I like meeting new clients, hearing their problems, envisaging solutions and winning new business. I like putting teams together based on my solutions but most importantly I like handing off those solutions to a team to put the meat on the bones and actually bring it across the line. I like being involved to coach, steer and make sure our KPIs are being met and the solution meets what I imagined, and more importantly what the client needs and paid for.
I try to look at our services and projects through the lens of:
Can this apply to multiple clients Is this repeatable Can we put a process around this Does this contribute to our overall goals
It is always nice to be able to put personal touches into projects, I fear of becoming an impersonal assembly line but I also fear providing services too bespoke aka not repeatable I want all clients to have a similar experience.
One of the reasons I originally started the company was as a way to gather a war chest so I could go for a product play — in the back of my mind was also the idea that investors probably look favourably upon founders with agency experience.
Running an agency is an awful lot like running an accelerator, you get a lot of exposure to a lot of ideas, talent and challenges.
Another big learning I've come to understand over the last year or so is that a product play or idea doesn't need to change the world. It just needs to solve a small problem for enough people to make it worth your while. I don't have ambitions to become Elon musk or a multi billionaire, but I do have ambitions to become financially comfortable and support my family and life.
I think Twitter and the the startup race in general ignore this and always focus and give the most attention to the big winners, but it's the quiet successful businesses that you really need to focus on. People who make enough to live comfortably, provide for their families and are happy while doing it.
When I first decided to make more of an agency play, I could see two roads ahead of me: one more focused on products. Creating new apps, web sites, web apps and business logic centric products.
The other was more of a digital agency, more focused on marketing websites, e-commerce, branding, etc.
I originally tried the product road but kept being pulled back into more of a contracting style of business where I was selling human time. It's really hard to scale a product agency because the builds are big, The deliveries are complex, and the teams require a lot of skill sets and experience. The biggest problem of all is that each product or problem is significantly different to the last and there's very little reusability between each project, both at a code level and a skill set level. This means a team member for one project won't easily transition to another project and the code we've written for one project won't apply to another one. So we are starting from square one for each project.
When I first decided to pivot the agency to look more as the digital world websites e-commerce, that's sort of thing. One of the reasons I was most interested in it was I could see an opportunity to create reusable tooling and scale our services a lot easier than going down the product agency road.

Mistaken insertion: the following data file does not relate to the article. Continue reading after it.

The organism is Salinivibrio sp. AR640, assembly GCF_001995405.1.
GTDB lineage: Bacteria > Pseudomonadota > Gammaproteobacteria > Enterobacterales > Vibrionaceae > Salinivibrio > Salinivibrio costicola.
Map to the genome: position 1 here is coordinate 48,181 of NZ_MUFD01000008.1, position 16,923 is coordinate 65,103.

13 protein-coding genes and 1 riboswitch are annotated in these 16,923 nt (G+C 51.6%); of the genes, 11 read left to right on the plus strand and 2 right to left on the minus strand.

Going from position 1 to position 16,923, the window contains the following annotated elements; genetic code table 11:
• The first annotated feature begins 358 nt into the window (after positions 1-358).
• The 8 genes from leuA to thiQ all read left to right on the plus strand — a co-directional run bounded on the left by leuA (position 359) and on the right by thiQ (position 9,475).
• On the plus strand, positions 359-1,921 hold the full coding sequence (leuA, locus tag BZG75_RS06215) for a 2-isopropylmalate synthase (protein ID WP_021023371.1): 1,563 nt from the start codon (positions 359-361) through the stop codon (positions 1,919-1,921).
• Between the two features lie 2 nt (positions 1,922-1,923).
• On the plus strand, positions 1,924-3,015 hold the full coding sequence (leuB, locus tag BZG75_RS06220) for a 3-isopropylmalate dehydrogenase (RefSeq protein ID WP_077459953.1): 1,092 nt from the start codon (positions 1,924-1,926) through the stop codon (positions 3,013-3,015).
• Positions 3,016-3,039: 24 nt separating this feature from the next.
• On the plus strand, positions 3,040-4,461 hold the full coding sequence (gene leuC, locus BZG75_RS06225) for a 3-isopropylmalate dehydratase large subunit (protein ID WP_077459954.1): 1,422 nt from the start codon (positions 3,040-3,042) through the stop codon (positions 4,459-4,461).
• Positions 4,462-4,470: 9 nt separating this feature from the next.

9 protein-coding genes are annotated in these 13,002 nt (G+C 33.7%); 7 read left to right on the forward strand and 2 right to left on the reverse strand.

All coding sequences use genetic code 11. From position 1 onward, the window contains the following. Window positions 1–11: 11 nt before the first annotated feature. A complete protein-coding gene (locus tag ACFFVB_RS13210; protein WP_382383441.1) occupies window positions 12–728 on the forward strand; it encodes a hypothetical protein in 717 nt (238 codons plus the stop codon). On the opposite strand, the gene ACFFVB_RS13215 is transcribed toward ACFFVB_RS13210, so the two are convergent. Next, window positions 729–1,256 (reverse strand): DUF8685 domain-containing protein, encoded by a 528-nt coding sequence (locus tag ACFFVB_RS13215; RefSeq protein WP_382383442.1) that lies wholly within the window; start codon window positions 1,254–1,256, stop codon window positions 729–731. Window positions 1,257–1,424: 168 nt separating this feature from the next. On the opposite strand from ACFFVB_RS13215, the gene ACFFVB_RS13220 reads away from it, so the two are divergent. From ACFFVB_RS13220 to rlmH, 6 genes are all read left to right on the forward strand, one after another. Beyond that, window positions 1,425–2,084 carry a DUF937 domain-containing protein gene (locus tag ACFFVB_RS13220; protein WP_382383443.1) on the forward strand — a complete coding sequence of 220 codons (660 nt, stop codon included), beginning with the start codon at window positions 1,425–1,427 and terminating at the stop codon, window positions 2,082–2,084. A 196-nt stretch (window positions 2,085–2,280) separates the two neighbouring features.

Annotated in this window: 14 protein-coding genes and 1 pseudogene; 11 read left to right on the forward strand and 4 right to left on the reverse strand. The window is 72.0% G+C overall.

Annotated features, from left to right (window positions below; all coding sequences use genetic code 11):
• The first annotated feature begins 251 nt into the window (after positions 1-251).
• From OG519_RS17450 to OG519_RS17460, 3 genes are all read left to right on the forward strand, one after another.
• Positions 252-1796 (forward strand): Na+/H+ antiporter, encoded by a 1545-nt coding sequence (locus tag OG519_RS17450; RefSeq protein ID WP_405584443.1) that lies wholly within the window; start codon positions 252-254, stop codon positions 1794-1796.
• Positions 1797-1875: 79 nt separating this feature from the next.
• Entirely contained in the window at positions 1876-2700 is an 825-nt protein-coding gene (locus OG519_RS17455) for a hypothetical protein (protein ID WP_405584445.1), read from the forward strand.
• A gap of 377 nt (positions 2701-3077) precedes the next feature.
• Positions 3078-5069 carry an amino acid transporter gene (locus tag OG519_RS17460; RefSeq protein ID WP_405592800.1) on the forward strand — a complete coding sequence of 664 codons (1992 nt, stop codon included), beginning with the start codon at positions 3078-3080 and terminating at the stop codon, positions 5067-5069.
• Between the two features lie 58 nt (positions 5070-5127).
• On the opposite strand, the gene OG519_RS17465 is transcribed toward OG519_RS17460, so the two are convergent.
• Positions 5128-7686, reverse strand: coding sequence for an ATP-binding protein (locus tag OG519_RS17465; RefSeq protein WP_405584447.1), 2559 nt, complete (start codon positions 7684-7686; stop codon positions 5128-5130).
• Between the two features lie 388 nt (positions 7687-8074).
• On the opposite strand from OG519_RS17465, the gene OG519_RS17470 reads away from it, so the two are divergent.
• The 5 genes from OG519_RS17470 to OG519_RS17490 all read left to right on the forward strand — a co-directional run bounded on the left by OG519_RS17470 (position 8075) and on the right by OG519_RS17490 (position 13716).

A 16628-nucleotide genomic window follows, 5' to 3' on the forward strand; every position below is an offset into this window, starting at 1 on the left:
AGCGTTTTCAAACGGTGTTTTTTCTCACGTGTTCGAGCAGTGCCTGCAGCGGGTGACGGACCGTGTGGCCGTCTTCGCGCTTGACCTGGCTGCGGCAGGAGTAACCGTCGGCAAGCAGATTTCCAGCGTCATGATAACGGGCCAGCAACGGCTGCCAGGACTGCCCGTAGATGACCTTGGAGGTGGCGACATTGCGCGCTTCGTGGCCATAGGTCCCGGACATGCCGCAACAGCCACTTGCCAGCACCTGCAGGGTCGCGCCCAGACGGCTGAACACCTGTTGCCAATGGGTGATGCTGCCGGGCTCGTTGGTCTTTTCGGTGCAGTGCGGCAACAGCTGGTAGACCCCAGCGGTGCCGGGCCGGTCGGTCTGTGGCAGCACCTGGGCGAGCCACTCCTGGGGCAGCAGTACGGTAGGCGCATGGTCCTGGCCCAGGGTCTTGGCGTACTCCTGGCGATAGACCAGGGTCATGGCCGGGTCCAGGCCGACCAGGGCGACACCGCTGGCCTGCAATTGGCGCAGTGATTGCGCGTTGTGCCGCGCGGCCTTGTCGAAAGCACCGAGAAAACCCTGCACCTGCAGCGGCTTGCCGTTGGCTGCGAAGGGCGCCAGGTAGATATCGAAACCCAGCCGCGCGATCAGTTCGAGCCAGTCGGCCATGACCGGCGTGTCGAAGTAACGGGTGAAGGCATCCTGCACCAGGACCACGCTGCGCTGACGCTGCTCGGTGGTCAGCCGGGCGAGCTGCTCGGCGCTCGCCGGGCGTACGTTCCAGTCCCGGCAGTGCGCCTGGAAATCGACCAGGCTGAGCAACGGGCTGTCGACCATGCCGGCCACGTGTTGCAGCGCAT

One of the primary services of a digital agency is offering website development websites share so much in common and I saw this as a big opportunity to create a reusable process that we use as the basis for all of our website projects. This process has multiple steps and requires each step to be somewhat productized and have clear interfaces and deliverables and most importantly needs to lead seamlessly to the next.
When selling my services. A product agency customers were always really concerned and interested in knowing exactly who was going to be on their team. How many hours they were going to be spending and their experience.
Clients we're way more focused on the time we were selling and not as focused on the outcome we were selling. Moving to the digital agency world. Most clients don't care who's on the team. They don't care how long it takes. What they do care about is how long it'll take, how good it'll be and who their points of contact will be.
For a simplified example, imagine Mawla provides four services:
It begins at the business funnels and sales level where you need to identify the problems that the customer is having. You need to line the services you sell up with the problems the customer is having. And the services you sell then need to directly link into what you can actually provide. A pitfall here is: it is hard to say no to work. But if you’re not setup for the work and it is once off, it can sometimes be a net loss to take on work that doesn’t fit into your service list.
The big spends on Digital Projects tend to in design and development. So that's where I spend most of my time focusing on cost, process and time savings.
The question then is:
How can we create a design and development process that can make sense and engage the customer?
We need to bring them along the whole design process. Make the client feel like they have been involved in the creation of their product, but also provide the development team with a standardised design input that will plug into an engine that can be reused between projects
The solution we’re working on is: a reusable process both on design and development that standardises our workflow for big website projects.
Every design project starts by using the same set of figma and miro boards, along with the same terms and expected outputs. This is all described in docs. So we can onboard new team members.
Every development project then begins expecting those standardised outputs from design. We expect a sitemap, a set of modules (Hero, Navbar, Footer etc), and a design for each page using strictly using only these modules.
From a development perspective, since we know that we are going to receive those inputs, we can create an engine that expects a set of website building modules but already has everything else needed for a website configured - Security, hosting, modular page builders, analytics, forms etc.